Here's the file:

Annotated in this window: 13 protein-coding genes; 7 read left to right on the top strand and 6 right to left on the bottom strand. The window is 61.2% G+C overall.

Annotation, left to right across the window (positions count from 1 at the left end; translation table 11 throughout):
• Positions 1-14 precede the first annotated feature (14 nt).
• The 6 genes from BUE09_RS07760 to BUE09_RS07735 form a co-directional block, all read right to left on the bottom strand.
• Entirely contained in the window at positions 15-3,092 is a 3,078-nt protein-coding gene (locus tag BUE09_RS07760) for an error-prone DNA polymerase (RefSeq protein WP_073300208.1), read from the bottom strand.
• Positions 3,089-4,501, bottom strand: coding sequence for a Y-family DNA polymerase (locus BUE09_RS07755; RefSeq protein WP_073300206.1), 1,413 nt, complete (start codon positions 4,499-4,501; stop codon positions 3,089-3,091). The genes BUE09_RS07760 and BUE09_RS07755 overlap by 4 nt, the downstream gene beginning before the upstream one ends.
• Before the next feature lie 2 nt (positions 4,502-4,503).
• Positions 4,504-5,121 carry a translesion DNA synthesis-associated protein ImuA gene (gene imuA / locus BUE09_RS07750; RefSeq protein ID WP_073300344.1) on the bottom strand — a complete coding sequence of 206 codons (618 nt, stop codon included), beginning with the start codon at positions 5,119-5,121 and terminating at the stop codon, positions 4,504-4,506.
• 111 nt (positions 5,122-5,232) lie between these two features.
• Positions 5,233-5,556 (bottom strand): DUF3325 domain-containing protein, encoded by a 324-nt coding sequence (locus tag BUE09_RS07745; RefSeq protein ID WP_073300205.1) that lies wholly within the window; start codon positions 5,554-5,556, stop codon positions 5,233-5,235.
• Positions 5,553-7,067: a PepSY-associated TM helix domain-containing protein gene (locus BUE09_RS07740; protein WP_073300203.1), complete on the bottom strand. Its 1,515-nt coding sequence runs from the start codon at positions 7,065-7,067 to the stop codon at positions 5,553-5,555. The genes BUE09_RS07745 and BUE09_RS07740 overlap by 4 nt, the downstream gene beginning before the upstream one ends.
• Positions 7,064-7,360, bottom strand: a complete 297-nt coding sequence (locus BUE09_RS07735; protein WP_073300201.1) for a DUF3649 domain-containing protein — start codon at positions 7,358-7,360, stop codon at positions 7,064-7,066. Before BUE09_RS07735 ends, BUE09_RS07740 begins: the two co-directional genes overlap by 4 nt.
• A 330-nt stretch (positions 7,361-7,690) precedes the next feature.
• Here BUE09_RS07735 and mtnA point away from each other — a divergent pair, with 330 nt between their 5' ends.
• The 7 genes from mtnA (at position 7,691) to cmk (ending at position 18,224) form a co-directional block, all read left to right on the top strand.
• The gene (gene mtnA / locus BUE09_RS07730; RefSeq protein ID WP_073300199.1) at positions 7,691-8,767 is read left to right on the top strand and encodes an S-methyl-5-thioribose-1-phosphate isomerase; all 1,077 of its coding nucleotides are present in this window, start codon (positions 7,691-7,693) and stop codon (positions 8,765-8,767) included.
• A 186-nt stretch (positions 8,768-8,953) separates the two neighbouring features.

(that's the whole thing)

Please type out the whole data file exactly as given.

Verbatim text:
Annotated in this window: 13 protein-coding genes; 7 read left to right on the top strand and 6 right to left on the bottom strand. The window is 61.2% G+C overall.

Annotation, left to right across the window (positions count from 1 at the left end; translation table 11 throughout):
• Positions 1-14 precede the first annotated feature (14 nt).
• The 6 genes from BUE09_RS07760 to BUE09_RS07735 form a co-directional block, all read right to left on the bottom strand.
• Entirely contained in the window at positions 15-3,092 is a 3,078-nt protein-coding gene (locus tag BUE09_RS07760) for an error-prone DNA polymerase (RefSeq protein WP_073300208.1), read from the bottom strand.
• Positions 3,089-4,501, bottom strand: coding sequence for a Y-family DNA polymerase (locus BUE09_RS07755; RefSeq protein WP_073300206.1), 1,413 nt, complete (start codon positions 4,499-4,501; stop codon positions 3,089-3,091). The genes BUE09_RS07760 and BUE09_RS07755 overlap by 4 nt, the downstream gene beginning before the upstream one ends.
• Before the next feature lie 2 nt (positions 4,502-4,503).
• Positions 4,504-5,121 carry a translesion DNA synthesis-associated protein ImuA gene (gene imuA / locus BUE09_RS07750; RefSeq protein ID WP_073300344.1) on the bottom strand — a complete coding sequence of 206 codons (618 nt, stop codon included), beginning with the start codon at positions 5,119-5,121 and terminating at the stop codon, positions 4,504-4,506.
• 111 nt (positions 5,122-5,232) lie between these two features.
• Positions 5,233-5,556 (bottom strand): DUF3325 domain-containing protein, encoded by a 324-nt coding sequence (locus tag BUE09_RS07745; RefSeq protein ID WP_073300205.1) that lies wholly within the window; start codon positions 5,554-5,556, stop codon positions 5,233-5,235.
• Positions 5,553-7,067: a PepSY-associated TM helix domain-containing protein gene (locus BUE09_RS07740; protein WP_073300203.1), complete on the bottom strand. Its 1,515-nt coding sequence runs from the start codon at positions 7,065-7,067 to the stop codon at positions 5,553-5,555. The genes BUE09_RS07745 and BUE09_RS07740 overlap by 4 nt, the downstream gene beginning before the upstream one ends.
• Positions 7,064-7,360, bottom strand: a complete 297-nt coding sequence (locus BUE09_RS07735; protein WP_073300201.1) for a DUF3649 domain-containing protein — start codon at positions 7,358-7,360, stop codon at positions 7,064-7,066. Before BUE09_RS07735 ends, BUE09_RS07740 begins: the two co-directional genes overlap by 4 nt.
• A 330-nt stretch (positions 7,361-7,690) precedes the next feature.
• Here BUE09_RS07735 and mtnA point away from each other — a divergent pair, with 330 nt between their 5' ends.
• The 7 genes from mtnA (at position 7,691) to cmk (ending at position 18,224) form a co-directional block, all read left to right on the top strand.
• The gene (gene mtnA / locus BUE09_RS07730; RefSeq protein ID WP_073300199.1) at positions 7,691-8,767 is read left to right on the top strand and encodes an S-methyl-5-thioribose-1-phosphate isomerase; all 1,077 of its coding nucleotides are present in this window, start codon (positions 7,691-7,693) and stop codon (positions 8,765-8,767) included.
• A 186-nt stretch (positions 8,768-8,953) separates the two neighbouring features.